|Last December, members of Amnesty International
at HPU joined with thousands of others across the country to
send messages of hope to human rights defenders, prisoners of
conscience, and all, around the world, who had been imprisoned
solely because of their beliefs, identity, religion, or ethnic
Tables were set up at Fort Street Mall and at
the Hawai‘i Loa campus where students could address these
holiday messages of hope to prisoners of conscience in Uzbekistan,
the United States, Syria, Zimbabwe, and Belarus. Altogether,
about 250 cards were sent.
For HPU students, the most popular prisoner of conscience was
Staff Sergeant Camilo Mejia Castillo, of the Florida (USA) National
Guard. Castillo objected to the abuse of Iraqi detainees before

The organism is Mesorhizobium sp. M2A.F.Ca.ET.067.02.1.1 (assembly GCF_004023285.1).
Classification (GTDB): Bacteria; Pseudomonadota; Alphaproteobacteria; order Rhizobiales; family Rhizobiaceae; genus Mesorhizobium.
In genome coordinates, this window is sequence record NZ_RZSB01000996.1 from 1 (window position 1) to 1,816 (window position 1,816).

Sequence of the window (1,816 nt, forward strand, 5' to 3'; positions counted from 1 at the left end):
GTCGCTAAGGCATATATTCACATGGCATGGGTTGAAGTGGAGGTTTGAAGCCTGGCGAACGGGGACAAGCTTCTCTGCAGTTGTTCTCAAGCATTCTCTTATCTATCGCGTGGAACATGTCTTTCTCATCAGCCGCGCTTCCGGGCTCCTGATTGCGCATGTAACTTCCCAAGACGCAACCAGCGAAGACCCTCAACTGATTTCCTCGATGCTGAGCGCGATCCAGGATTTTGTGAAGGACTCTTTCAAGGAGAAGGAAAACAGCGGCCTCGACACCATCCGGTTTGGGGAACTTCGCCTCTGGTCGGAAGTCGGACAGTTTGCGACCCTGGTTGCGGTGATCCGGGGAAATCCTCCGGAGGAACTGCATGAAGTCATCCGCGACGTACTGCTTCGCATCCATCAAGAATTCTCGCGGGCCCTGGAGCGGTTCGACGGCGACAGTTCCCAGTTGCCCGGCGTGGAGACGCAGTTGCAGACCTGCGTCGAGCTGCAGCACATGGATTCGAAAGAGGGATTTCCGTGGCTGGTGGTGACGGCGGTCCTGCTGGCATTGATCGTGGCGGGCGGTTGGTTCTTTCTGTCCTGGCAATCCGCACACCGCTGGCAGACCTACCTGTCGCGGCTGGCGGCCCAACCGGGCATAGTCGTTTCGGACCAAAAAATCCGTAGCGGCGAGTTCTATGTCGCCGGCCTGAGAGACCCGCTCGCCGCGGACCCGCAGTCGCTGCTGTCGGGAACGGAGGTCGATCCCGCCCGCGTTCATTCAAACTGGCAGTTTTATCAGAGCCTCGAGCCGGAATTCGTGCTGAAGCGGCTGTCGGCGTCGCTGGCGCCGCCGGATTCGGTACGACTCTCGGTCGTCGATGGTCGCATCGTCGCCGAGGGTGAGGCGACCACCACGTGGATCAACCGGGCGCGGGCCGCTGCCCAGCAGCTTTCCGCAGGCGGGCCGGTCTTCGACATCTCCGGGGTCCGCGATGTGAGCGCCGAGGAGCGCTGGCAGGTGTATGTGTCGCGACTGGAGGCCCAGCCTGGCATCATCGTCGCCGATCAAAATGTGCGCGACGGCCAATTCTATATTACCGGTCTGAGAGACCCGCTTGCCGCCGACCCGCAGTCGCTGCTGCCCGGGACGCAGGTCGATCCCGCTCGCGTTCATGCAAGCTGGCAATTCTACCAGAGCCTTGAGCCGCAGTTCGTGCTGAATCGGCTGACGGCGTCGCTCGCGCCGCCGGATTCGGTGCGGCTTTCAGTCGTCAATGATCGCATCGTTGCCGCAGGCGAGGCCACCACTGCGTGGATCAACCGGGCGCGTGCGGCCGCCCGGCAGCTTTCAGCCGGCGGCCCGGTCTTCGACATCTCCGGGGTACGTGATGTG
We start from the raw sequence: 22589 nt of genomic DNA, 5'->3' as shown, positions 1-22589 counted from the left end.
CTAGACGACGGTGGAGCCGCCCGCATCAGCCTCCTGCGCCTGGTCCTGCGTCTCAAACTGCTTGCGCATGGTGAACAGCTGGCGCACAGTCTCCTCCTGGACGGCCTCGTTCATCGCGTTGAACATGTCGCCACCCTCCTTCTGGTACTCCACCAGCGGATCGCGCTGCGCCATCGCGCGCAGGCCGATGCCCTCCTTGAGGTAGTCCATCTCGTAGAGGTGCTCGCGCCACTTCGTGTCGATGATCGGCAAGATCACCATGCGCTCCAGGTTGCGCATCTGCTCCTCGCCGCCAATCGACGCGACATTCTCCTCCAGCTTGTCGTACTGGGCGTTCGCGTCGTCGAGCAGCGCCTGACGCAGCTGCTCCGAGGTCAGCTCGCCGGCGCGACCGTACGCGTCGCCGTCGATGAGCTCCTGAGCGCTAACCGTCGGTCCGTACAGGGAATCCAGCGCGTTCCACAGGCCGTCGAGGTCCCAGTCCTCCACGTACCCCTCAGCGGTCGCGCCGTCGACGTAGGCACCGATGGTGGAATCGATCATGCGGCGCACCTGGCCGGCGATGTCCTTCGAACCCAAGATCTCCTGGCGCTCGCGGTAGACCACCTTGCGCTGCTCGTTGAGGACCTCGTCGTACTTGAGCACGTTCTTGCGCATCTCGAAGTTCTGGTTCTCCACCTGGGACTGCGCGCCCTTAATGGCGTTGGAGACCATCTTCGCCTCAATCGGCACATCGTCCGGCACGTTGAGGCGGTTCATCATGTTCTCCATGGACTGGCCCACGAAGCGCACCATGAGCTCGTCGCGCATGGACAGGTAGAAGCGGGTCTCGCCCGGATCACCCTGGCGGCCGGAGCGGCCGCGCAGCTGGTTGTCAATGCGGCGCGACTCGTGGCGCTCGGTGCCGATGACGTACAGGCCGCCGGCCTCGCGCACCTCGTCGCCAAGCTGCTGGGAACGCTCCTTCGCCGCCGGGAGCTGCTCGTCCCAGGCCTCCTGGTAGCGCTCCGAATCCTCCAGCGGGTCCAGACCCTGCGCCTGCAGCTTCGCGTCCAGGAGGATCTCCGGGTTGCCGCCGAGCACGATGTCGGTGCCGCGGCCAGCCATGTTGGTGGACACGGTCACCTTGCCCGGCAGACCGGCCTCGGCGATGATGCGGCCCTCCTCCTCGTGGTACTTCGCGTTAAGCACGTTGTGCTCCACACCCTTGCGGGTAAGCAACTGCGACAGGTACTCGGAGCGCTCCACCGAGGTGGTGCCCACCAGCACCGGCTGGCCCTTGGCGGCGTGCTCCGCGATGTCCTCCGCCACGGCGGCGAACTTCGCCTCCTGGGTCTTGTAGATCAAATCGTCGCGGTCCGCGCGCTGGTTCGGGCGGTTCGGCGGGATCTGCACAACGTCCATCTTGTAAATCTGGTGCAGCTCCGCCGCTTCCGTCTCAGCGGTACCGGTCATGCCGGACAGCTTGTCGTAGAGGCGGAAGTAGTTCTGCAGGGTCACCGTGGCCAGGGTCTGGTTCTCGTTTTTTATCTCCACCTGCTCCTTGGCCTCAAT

that abuse became public, and is now imprisoned because of his
stand on the basis of conscience against it.
Sending a message of support to a prisoner of conscience gives
us an opportunity to use our own freedom and good fortune in
the service of others,” said Amnesty International at HPU
former President Therese Svensson. “Furthermore, we know
from former prisoners who have received cards from AI activists
that these simple cards provided them with a powerful ray of
hope during their imprisonment,” Svensson said, adding
that the club was grateful to Jean Kirschenmann, assistant professor
of English as a second language, and her colleagues and students
for their help with Human Rights Day.
According to Amnesty International, at least six of the prisoners
of conscience featured in the holiday Card Action were subsequently
released from prison.